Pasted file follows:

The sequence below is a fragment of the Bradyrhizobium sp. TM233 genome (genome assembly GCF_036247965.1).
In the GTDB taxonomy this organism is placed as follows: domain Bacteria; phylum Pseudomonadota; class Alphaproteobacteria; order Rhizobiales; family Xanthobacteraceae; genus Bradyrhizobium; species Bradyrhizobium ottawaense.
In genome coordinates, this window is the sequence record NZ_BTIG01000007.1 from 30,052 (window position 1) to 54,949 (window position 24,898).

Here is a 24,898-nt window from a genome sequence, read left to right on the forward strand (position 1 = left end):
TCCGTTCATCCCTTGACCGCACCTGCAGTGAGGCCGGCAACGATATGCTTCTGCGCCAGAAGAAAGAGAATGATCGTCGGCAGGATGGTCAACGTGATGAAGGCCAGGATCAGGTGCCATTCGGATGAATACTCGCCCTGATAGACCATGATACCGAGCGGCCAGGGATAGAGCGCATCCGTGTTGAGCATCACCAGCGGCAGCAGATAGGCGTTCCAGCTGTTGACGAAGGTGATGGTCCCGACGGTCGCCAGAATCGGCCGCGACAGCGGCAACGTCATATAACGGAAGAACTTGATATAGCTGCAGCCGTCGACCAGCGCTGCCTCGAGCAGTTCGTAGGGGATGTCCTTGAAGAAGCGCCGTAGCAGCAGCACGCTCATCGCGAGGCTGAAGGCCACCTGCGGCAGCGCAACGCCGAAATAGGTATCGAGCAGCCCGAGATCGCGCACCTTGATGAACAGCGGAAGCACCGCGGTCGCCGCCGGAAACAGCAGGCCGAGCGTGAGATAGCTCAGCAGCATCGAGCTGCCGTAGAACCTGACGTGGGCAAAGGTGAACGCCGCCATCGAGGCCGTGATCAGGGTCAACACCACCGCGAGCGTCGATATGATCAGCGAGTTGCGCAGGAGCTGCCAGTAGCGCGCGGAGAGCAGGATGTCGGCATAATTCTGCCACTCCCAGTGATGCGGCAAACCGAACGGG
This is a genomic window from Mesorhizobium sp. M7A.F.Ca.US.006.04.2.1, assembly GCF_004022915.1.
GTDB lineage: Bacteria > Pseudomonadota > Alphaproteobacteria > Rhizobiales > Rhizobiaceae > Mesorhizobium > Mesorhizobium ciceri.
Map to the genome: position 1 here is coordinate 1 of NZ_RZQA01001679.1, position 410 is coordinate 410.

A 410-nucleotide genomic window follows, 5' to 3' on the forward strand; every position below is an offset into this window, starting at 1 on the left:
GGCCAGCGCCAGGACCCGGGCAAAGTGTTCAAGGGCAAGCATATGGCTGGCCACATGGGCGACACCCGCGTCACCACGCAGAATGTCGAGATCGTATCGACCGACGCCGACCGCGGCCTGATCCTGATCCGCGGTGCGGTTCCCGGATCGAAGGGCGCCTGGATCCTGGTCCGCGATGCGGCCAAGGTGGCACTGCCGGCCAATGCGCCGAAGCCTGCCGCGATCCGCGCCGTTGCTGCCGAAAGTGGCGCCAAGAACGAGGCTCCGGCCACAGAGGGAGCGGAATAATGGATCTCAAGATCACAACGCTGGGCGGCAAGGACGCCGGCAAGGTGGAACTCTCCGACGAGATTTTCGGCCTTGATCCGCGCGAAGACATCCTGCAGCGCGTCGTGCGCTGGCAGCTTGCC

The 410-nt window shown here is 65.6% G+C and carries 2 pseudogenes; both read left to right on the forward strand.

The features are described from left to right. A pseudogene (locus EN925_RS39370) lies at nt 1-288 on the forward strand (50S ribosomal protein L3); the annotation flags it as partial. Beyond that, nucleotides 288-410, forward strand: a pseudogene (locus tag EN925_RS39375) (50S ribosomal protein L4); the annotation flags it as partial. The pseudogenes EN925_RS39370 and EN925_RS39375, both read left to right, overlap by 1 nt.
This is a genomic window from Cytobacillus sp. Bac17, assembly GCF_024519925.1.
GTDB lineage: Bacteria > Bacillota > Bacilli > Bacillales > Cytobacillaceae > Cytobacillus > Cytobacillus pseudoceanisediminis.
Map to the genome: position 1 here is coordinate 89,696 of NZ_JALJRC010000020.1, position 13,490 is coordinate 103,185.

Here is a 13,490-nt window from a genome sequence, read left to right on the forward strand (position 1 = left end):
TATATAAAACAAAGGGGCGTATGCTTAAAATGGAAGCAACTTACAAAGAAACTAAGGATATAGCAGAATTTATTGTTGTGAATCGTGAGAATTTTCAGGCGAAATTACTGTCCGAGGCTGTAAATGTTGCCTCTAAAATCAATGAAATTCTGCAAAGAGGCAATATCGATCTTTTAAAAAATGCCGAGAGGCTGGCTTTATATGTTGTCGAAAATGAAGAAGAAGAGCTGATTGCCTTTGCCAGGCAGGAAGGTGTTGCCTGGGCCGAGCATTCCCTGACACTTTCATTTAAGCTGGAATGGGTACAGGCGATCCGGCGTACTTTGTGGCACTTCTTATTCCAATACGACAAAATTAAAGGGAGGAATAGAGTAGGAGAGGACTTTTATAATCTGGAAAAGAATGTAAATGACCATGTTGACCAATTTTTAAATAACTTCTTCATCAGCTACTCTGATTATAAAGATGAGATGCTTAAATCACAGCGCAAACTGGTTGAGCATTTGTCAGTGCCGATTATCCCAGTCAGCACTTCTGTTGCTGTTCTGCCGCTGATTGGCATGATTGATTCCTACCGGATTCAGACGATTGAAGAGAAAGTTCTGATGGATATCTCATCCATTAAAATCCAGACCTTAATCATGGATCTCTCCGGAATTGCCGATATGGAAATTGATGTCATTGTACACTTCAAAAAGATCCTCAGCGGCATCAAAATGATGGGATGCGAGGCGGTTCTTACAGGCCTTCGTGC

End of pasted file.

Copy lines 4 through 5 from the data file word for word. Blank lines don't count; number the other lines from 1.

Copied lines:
Here is a 24,898-nt window from a genome sequence, read left to right on the forward strand (position 1 = left end):
TCCGTTCATCCCTTGACCGCACCTGCAGTGAGGCCGGCAACGATATGCTTCTGCGCCAGAAGAAAGAGAATGATCGTCGGCAGGATGGTCAACGTGATGAAGGCCAGGATCAGGTGCCATTCGGATGAATACTCGCCCTGATAGACCATGATACCGAGCGGCCAGGGATAGAGCGCATCCGTGTTGAGCATCACCAGCGGCAGCAGATAGGCGTTCCAGCTGTTGACGAAGGTGATGGTCCCGACGGTCGCCAGAATCGGCCGCGACAGCGGCAACGTCATATAACGGAAGAACTTGATATAGCTGCAGCCGTCGACCAGCGCTGCCTCGAGCAGTTCGTAGGGGATGTCCTTGAAGAAGCGCCGTAGCAGCAGCACGCTCATCGCGAGGCTGAAGGCCACCTGCGGCAGCGCAACGCCGAAATAGGTATCGAGCAGCCCGAGATCGCGCACCTTGATGAACAGCGGAAGCACCGCGGTCGCCGCCGGAAACAGCAGGCCGAGCGTGAGATAGCTCAGCAGCATCGAGCTGCCGTAGAACCTGACGTGGGCAAAGGTGAACGCCGCCATCGAGGCCGTGATCAGGGTCAACACCACCGCGAGCGTCGATATGATCAGCGAGTTGCGCAGGAGCTGCCAGTAGCGCGCGGAGAGCAGGATGTCGGCATAATTCTGCCACTCCCAGTGATGCGGCAAACCGAACGGG